Rare Book Monthly

Articles - August - 2018 Issue

Arsenic and Old Books

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Pretty poison.

Researchers at the University of Southern Denmark's library made a startling discovery recently about three of their 16th and 17th century books. Their covers are filled with poison. To be exact, they contain serious concentrations of arsenic. The bindings are probably more recent, likely the 19th century. Still, there are no murderous motives here, no makings of an Agatha Christie mystery. Arsenic was regularly used for a variety of purposes in those days.

 

The discovery came innocently enough. Bookbinders in past times often used paper or velum from even older books and manuscripts in their bindings. Those older books were just trash then, but today, it is often the case that the books they bound are of less interest than the older material used in the bindings. They may hold lost or unique writings that fill gaps in human knowledge. Still, the libraries or other owners who hold these books don't necessarily want them torn apart. The answer is to use modern, x-ray technologies that enable researchers to look through the covers and read the ink on the pages used in those bindings.

 

In the case of the books at the University of Southern Denmark, researchers discovered there was old parchment used in the bindings. Unfortunately, the x-rays were having a hard time reaching the elements used in writing the letters. There was a wall of green paint in the way. The x-rays revealed that the green paint was made from arsenic. It is most likely what is known as "Paris green" or "emerald green,"a substance that was used both as paint and poison. That was an unfortunate combination as it led to the use of a poisonous substance on items regularly handled by humans.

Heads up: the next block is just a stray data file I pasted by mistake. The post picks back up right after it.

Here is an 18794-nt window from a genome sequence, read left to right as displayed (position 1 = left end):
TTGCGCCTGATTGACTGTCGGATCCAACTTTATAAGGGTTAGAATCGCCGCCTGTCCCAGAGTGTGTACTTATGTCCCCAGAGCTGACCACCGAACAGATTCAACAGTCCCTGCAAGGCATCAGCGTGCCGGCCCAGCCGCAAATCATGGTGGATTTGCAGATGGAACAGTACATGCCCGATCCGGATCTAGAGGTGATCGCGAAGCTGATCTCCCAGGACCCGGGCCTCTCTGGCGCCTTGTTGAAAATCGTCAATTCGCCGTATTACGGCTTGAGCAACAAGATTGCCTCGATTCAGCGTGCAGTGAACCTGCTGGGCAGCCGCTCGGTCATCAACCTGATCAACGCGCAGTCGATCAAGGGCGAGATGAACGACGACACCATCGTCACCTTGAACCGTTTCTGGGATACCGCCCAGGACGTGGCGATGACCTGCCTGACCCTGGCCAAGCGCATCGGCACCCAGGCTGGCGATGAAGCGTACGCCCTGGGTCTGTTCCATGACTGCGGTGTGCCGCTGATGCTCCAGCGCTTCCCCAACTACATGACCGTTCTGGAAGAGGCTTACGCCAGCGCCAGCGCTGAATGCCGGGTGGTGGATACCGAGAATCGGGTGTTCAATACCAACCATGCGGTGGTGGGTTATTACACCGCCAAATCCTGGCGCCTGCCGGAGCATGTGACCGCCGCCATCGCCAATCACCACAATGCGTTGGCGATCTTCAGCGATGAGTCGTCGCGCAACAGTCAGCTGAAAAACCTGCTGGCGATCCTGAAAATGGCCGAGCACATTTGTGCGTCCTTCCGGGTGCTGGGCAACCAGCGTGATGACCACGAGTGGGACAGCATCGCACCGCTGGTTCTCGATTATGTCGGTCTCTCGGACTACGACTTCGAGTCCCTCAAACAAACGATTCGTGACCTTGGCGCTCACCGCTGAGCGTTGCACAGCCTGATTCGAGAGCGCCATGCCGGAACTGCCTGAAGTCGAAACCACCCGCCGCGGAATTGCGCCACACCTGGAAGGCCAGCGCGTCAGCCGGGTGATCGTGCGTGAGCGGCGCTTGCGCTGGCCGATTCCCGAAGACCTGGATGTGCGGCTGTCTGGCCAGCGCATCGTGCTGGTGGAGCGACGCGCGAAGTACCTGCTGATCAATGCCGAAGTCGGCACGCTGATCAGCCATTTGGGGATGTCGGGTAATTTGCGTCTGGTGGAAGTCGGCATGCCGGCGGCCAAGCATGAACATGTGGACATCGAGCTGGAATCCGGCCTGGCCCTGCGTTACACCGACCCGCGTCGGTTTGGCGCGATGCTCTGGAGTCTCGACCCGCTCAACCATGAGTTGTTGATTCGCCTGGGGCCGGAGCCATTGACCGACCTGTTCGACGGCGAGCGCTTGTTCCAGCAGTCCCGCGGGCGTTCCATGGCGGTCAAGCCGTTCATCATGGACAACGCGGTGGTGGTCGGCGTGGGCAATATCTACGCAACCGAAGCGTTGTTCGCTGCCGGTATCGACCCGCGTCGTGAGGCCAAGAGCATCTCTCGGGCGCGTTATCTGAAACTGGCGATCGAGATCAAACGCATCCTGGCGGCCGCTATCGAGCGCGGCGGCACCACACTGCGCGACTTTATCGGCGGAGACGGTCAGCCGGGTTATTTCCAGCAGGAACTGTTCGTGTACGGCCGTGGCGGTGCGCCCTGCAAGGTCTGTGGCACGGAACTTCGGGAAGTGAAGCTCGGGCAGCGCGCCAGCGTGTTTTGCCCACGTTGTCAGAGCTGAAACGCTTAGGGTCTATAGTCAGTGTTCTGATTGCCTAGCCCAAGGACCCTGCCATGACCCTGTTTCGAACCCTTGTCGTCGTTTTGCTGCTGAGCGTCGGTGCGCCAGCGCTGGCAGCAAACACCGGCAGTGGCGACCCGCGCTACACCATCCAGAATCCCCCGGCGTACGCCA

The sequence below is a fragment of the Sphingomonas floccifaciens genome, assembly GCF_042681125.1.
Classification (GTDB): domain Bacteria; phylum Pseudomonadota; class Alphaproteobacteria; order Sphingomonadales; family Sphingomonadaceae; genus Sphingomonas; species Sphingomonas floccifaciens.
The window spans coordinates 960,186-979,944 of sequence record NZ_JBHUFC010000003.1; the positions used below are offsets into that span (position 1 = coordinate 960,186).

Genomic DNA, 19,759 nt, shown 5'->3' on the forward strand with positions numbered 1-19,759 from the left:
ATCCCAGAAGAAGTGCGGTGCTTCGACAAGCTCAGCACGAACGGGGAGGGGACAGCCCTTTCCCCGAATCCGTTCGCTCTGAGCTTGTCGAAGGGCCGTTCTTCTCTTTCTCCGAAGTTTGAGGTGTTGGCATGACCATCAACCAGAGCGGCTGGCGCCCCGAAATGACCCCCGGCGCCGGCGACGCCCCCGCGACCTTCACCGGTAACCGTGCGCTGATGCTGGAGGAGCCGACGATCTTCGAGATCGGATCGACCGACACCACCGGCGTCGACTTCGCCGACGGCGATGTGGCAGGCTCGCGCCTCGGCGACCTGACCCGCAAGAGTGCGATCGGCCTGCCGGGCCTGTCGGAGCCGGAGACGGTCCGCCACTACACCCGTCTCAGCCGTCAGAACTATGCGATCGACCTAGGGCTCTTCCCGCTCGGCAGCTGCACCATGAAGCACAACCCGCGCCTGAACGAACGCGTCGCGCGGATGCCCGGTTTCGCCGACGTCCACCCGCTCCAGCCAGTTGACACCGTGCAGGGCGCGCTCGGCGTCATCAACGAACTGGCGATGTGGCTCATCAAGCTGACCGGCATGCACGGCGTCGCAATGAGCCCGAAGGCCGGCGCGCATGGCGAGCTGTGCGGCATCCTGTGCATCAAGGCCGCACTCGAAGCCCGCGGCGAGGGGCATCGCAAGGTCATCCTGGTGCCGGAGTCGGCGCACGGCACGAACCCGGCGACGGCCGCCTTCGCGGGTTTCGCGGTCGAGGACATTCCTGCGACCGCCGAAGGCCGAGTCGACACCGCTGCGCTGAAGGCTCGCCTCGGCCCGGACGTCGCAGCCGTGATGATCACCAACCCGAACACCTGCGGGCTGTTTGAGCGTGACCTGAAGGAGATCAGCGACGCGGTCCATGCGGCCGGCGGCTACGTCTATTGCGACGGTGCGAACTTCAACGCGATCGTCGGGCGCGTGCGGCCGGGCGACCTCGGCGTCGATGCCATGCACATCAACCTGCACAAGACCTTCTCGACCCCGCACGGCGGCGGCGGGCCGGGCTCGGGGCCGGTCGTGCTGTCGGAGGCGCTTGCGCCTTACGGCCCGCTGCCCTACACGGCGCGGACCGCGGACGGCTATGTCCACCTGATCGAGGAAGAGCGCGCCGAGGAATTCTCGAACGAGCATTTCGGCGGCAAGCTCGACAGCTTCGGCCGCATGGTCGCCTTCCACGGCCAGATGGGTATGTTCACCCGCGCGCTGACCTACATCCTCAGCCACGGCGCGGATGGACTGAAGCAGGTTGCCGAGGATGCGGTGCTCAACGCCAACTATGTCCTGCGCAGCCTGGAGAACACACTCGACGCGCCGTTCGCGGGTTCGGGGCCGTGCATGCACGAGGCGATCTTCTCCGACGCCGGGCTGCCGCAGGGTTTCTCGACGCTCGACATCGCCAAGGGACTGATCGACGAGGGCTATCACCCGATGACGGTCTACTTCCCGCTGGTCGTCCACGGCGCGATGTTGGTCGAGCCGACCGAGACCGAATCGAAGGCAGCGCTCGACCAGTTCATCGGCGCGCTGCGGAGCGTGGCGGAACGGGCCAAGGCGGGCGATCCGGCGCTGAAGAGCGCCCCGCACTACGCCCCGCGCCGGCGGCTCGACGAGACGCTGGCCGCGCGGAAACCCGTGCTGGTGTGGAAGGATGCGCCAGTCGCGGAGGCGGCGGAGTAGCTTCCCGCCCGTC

Among its uses as paint, Paris green was commonly used in wallpaper in the 19th century. People didn't realize its dangers. Even as they became aware of its toxic qualities, the belief remained that as long as you didn't lick your wallpaper, you would be all right. Unfortunately, it is not quite that simple. Notably in England where the pigment was commonly used and damp weather is abundant, mold can grow on the paper. It releases a toxic gas which contains the wallpaper's arsenic. Children were literally dying in their bedrooms. It is one of the reasons why people believed drier weather to be healthier. They became ill in their wallpapered homes in a damp climate, but not where dry weather prevented mold from growing.

 

Other places where the pigment was used included paintings. If you have an impressionist painting with shiny green, you should refrain from licking it. Clean with a soft, dry brush instead. Various other products regularly touched by humans, who might then put their fingers in their mouths, included items that can be worn, or toys children used for play.

 

Meanwhile, Paris green had another use. The reason it was most commonly known as Paris rather than emerald green is they used to throw it in the Paris sewers to kill the rats. People regularly kept some in their homes for that purpose. Later on, it was commonly used as an insecticide on crops. It was sprayed on apples and other fruits to prevent worms. In America, it was used to control the native Colorado potato beetle, noted for destroying potato crops. It was used in spray to kill gypsy moths invading northern forests and disease-carrying mosquitoes. It was applied to kill moths that attack tobacco plants, giving you a chance to smoke as well as eat the substance.

 

So, why was Paris green used in a bookbinding? Obviously, not for its color, since however attractive it may be, the arsenic paint was buried under the covers. Most likely, it was applied to prevent insect damage. Just as it can keep worms from boring through apples, arsenic can keep bookworms from boring through books. Now all it needs is a layer of asbestos in the covers and the books can be safe from fire damage too.

 

The Danish library will now store its poisonous books in separate boxes in a ventilated cabinet. It also plans to digitize the books so they don't have to be physically handled. Of course, the computers and monitors you use to view those digitized copies are probably laden with toxic heavy metals such as lead, cadmium, and mercury. There is no escaping the environment. You pick your poison.

 

The complete story of the discovery by Jakob Povl Holck and Kaare Lund Rasmussen of the University of Southern Denmark can be found on the website of The Conversation. 

Rare Book Monthly

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